Archive for the bass Category

Second animated video

Posted in bass, electronic music, music, rock, sound design with tags , , , , , , , , , , , , , , , , , , , , , , , , , on March 4, 2013 by finerethan

Another animated video done using Motion, Inkscape, GIMP, and Final Cut.  We used Logic, Ableton, Battery, and an assortment of other stuff to make the music.  Words and music by Stacy


Finer’s first animated music video

Posted in bass, electronic music, music, music production, rock, sound design with tags , , , , , , , , , , , , , , , , on January 29, 2013 by finerethan

Sorry for my hiatus from educational writing.  I’ve been drawing things into the computer… a lot.  This is our first animated video, done with Motion and Final Cut.  Hope you enjoy.  If you listen to the song, you will hear lots of synth programming.  I used the ES2 in Logic, Massive, Absynth, and Operator to make most of the sounds.  The drums were programmed in Battery and Kontakt.

I will now have some time to finish my series on synth programming!

Back with a vengence!

Posted in bass, jazz, lessons, music, rock, scales, soloing with tags , , , , , , on May 24, 2011 by finerethan

Okay, now the long delay is over.  I will be doing two video blogs a week, starting with some basic technique and working my way up!  Here’s lesson #1

Another ii V I substitution

Posted in bass, jazz, lessons, music, music theory, rock, scales, soloing on April 30, 2009 by finerethan

Let’s look at the second half of Blue Bossa.  The chords go to: Ebm7 for one bar Ab7 for one bar  then Dbmaj7 for two bars.  Anytime you have a longer ii V I setup like this, you can compress the two and five chord into one bar, then put another two five a half step below into the next bar.  In the example of Blue Bossa, it would look like:  Ebm7  Ab7 in one bar, then Dm7  A7 in one bar, resolving to Dbmaj7 for two bars.

Try this out with any tune that has ii V I progressions with long harmonic rhythms.  Take a look at All the Things You Are, which is riddled with long ii V’s and enjoy making them chromatic!  This is another sax player trick for how they play so many notes at a time without running out of ideas.  They are chromaticizing the ii V parts of songs.  Enjoy!

turnaround substitutions

Posted in bass, jazz, lessons, music, music theory, rock, scales, soloing on April 28, 2009 by finerethan

Ever play Half Nelson or Ladybird and wonder where those chords at the end come from?  Let’s take a look.

We start with the standard diatonic turnaround: C Am Dm G7.  This is I vi ii V for those of you who like to think of it this way.  The first substitution is to make the turnaround chords dominant, because a dominant chord has more momentum than a minor 7 chord: C A7 D7 G7.  The next step is to play tritone subs for all the chord: C Eb7 Ab7 Db7, and voila! You have the Half Nelson turnaround.  This substitution will sound great even if you play it over the standard turnaround, and any piano or guitar player with experience will be able to catch it the second time around.  Especially if you use some kind of melodic sequence like: 1 2 3 5 of the chords, or an arpeggio.  Sometimes I’ll also walk this underneath a solo to try to push some tension or to try to push a soloist in a direction.

Fun blues substitutions

Posted in bass, jazz, lessons, music, music theory, rock, scales, soloing on April 27, 2009 by finerethan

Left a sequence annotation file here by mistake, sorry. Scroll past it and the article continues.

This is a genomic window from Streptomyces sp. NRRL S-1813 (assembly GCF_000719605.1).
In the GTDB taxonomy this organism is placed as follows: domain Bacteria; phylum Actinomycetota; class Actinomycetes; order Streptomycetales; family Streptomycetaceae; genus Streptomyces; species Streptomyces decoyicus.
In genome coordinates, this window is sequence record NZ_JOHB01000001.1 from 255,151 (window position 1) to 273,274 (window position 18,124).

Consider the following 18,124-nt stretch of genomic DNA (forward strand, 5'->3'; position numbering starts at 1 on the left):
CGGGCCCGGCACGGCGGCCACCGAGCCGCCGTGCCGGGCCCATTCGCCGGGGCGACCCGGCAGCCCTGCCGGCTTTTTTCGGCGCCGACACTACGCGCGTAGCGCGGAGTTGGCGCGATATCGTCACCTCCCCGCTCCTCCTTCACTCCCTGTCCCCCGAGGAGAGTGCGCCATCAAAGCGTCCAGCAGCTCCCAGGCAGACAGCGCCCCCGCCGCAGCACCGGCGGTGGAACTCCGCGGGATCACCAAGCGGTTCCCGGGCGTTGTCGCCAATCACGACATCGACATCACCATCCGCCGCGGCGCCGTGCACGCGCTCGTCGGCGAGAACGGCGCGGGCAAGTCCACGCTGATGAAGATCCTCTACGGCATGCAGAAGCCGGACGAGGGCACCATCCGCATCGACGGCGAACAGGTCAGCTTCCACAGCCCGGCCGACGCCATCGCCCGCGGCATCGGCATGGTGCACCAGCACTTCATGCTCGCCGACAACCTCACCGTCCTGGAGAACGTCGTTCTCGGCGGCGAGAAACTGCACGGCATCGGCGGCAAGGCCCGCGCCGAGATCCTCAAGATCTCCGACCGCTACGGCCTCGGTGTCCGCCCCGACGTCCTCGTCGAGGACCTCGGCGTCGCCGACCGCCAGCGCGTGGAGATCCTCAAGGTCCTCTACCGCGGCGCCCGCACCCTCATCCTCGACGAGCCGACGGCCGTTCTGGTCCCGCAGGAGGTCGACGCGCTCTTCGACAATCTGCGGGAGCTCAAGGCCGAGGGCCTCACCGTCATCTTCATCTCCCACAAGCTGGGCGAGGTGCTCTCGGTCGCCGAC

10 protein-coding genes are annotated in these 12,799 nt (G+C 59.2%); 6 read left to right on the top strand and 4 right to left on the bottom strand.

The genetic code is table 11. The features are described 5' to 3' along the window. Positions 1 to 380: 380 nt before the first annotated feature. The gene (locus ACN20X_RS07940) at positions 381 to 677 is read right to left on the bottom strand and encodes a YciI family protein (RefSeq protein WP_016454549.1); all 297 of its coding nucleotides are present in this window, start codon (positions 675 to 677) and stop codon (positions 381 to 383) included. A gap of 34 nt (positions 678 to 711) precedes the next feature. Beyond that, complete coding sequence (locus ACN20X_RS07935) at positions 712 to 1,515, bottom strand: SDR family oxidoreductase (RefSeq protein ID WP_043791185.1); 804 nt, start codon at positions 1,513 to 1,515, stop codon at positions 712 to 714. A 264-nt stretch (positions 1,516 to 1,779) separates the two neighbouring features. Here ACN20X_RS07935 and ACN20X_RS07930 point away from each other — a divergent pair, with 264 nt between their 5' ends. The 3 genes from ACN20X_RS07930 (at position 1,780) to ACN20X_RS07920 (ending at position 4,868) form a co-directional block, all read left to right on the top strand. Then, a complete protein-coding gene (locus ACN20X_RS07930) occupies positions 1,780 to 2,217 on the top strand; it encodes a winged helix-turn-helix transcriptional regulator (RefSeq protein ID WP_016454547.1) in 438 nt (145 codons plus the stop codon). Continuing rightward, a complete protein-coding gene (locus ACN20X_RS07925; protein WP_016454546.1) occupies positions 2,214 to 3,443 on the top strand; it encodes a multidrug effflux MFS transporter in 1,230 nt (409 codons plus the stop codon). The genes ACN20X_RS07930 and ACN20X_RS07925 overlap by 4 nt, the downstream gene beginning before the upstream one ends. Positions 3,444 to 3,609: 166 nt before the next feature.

Sorry for the long delay, I’ve been on the road with the Max Allen Band for several days.  Today, we’ll look at a way to play Giant Steps changes over an F blues.  For those of you who are unfamiliar, Giant Steps chords move in a sequence of up a minor third and then resolving to the new one chord (down a fifth).

The same thing can be done with a blues progression; we’ll use an F blues.  The first four bars of a 12 bar F blues are an F7 chord, which gives you a lot of time to play different substitutions.  Putting Giant Steps changes makes the first four bars look like: F7 Ab7 Db7 E7 A7 C7 F7 B7 then the four chord of Bb7.  Each chord lasts two beats until you get to Bb7.  Notice how the sequence works: F7 up a minor third to Ab7 then resolve down to Db7, then up a minor third to E7, then resolve to A7, then up a minor third to C7 then resolve to F7; at this point the sequence is done, but I put in the tritone substitution of B7 to keep the feeling of the chord changes moving two beats at a time.  The beauty of this is that the sequence is strong enough that it can all be played over an F7 chord.  If you’re playing with a piano or guitar player that can hear this substitution, even better.

The best way to approach these changes is to sequence your melody line too.  You can use John Coltrane’s lick: 1, 2, 3, 5 over each chord, which would be F G A C over F7, then Ab Bb C Eb over Ab7, then Db Eb F Ab over Db7, and so on.  What I found on the bass is that I have to have an ascending and descending lick to make it all fit comfortably; so I usually play F G A C over F7, then Ab Eb C Ab in a descending arpeggio, then Db Eb F Ab over Db7, then E B G# E descending over E7, and so on.

This is a really nice substitution, and actually fits a lot of places where you have a static dominant chord.  If you change the last chord, in this case the B7, you can basically make this resolve anywhere.  Enjoy!

new gig footage

Posted in band shows, bass, jazz, lessons, music, music theory, rock, scales, soloing on April 20, 2009 by finerethan

I had 7 gigs in 3 days, so I haven’t had much time to write.  Here’s some gig footage.  You’ll see my strategically placed foot keeping the bass drum in place for most of the show.  The bass solo is over E to C to Dmin, which is a perfect opportunity to use E spanish phrygian: E F G# A B C D, which gives you the essentials of those three chords.  You’ll hear me switching the G# to a G over the C chord to stay in the key, and sometimes playing the G# over the C, just to get a little outside.  Enjoy!